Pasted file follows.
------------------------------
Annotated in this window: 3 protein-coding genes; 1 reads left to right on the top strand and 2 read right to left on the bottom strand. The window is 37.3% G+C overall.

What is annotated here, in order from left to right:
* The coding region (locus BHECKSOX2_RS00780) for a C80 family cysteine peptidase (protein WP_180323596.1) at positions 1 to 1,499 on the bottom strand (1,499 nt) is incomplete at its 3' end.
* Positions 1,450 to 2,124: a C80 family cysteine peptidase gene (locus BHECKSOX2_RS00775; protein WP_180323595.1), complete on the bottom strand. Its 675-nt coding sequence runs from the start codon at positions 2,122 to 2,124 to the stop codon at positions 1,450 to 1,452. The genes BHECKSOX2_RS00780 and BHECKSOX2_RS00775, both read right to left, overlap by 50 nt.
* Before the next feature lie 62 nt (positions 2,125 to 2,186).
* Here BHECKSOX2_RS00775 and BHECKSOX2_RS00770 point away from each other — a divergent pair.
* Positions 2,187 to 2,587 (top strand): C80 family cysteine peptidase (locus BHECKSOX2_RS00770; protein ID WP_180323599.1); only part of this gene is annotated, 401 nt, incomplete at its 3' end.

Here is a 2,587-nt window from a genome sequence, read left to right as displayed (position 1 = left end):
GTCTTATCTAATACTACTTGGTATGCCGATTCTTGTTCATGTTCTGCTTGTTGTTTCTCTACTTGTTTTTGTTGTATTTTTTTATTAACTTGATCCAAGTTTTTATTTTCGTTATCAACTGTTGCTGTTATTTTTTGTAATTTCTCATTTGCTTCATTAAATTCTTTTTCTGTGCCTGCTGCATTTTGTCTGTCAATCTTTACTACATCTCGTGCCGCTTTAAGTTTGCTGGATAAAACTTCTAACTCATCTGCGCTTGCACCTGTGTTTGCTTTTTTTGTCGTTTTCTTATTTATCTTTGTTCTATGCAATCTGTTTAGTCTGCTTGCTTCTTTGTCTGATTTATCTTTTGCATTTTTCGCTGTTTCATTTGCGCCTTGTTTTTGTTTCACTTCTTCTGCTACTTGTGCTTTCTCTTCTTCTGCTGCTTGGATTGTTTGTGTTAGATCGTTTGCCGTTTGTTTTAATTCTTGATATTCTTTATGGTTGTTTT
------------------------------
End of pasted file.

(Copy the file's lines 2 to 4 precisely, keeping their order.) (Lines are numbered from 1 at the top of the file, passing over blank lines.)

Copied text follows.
What is annotated here, in order from left to right:
* The coding region (locus BHECKSOX2_RS00780) for a C80 family cysteine peptidase (protein WP_180323596.1) at positions 1 to 1,499 on the bottom strand (1,499 nt) is incomplete at its 3' end.
* Positions 1,450 to 2,124: a C80 family cysteine peptidase gene (locus BHECKSOX2_RS00775; protein WP_180323595.1), complete on the bottom strand. Its 675-nt coding sequence runs from the start codon at positions 2,122 to 2,124 to the stop codon at positions 1,450 to 1,452. The genes BHECKSOX2_RS00780 and BHECKSOX2_RS00775, both read right to left, overlap by 50 nt.